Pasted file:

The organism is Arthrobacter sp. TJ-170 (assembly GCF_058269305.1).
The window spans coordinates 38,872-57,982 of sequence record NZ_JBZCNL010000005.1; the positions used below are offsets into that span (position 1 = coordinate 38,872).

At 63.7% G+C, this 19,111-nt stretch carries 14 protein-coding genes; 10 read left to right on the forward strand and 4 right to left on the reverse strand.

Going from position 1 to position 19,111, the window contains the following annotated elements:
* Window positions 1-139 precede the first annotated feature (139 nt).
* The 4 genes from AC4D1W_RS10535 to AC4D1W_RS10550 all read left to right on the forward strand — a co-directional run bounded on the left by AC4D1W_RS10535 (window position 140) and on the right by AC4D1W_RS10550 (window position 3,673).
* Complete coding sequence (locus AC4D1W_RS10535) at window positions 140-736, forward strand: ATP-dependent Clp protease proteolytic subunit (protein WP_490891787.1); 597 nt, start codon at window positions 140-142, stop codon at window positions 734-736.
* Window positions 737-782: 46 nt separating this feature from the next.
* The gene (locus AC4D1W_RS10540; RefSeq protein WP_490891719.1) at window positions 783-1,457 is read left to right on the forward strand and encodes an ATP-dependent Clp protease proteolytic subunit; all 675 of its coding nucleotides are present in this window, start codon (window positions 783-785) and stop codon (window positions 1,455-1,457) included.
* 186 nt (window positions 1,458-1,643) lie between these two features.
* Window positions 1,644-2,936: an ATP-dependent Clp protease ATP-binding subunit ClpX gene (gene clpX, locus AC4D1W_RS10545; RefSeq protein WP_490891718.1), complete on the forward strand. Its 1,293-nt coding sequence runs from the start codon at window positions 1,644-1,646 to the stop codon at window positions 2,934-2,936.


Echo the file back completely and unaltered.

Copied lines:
The organism is Arthrobacter sp. TJ-170 (assembly GCF_058269305.1).
The window spans coordinates 38,872-57,982 of sequence record NZ_JBZCNL010000005.1; the positions used below are offsets into that span (position 1 = coordinate 38,872).

At 63.7% G+C, this 19,111-nt stretch carries 14 protein-coding genes; 10 read left to right on the forward strand and 4 right to left on the reverse strand.

Going from position 1 to position 19,111, the window contains the following annotated elements:
* Window positions 1-139 precede the first annotated feature (139 nt).
* The 4 genes from AC4D1W_RS10535 to AC4D1W_RS10550 all read left to right on the forward strand — a co-directional run bounded on the left by AC4D1W_RS10535 (window position 140) and on the right by AC4D1W_RS10550 (window position 3,673).
* Complete coding sequence (locus AC4D1W_RS10535) at window positions 140-736, forward strand: ATP-dependent Clp protease proteolytic subunit (protein WP_490891787.1); 597 nt, start codon at window positions 140-142, stop codon at window positions 734-736.
* Window positions 737-782: 46 nt separating this feature from the next.
* The gene (locus AC4D1W_RS10540; RefSeq protein WP_490891719.1) at window positions 783-1,457 is read left to right on the forward strand and encodes an ATP-dependent Clp protease proteolytic subunit; all 675 of its coding nucleotides are present in this window, start codon (window positions 783-785) and stop codon (window positions 1,455-1,457) included.
* 186 nt (window positions 1,458-1,643) lie between these two features.
* Window positions 1,644-2,936: an ATP-dependent Clp protease ATP-binding subunit ClpX gene (gene clpX, locus AC4D1W_RS10545; RefSeq protein WP_490891718.1), complete on the forward strand. Its 1,293-nt coding sequence runs from the start codon at window positions 1,644-1,646 to the stop codon at window positions 2,934-2,936.